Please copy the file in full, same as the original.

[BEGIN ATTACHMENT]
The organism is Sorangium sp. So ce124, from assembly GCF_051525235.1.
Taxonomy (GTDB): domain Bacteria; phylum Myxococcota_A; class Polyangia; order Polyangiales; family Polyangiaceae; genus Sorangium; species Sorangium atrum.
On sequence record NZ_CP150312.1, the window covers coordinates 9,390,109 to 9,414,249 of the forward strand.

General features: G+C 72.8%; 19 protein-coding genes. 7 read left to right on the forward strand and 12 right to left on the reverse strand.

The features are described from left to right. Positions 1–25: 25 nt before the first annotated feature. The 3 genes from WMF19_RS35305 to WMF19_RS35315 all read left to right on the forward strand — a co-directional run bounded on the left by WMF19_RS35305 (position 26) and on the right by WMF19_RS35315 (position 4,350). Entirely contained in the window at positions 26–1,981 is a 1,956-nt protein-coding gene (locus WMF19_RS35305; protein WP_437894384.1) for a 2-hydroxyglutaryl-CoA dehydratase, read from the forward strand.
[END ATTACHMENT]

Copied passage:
The organism is Sorangium sp. So ce124, from assembly GCF_051525235.1.
Taxonomy (GTDB): domain Bacteria; phylum Myxococcota_A; class Polyangia; order Polyangiales; family Polyangiaceae; genus Sorangium; species Sorangium atrum.
On sequence record NZ_CP150312.1, the window covers coordinates 9,390,109 to 9,414,249 of the forward strand.

General features: G+C 72.8%; 19 protein-coding genes. 7 read left to right on the forward strand and 12 right to left on the reverse strand.

The features are described from left to right. Positions 1–25: 25 nt before the first annotated feature. The 3 genes from WMF19_RS35305 to WMF19_RS35315 all read left to right on the forward strand — a co-directional run bounded on the left by WMF19_RS35305 (position 26) and on the right by WMF19_RS35315 (position 4,350). Entirely contained in the window at positions 26–1,981 is a 1,956-nt protein-coding gene (locus WMF19_RS35305; protein WP_437894384.1) for a 2-hydroxyglutaryl-CoA dehydratase, read from the forward strand.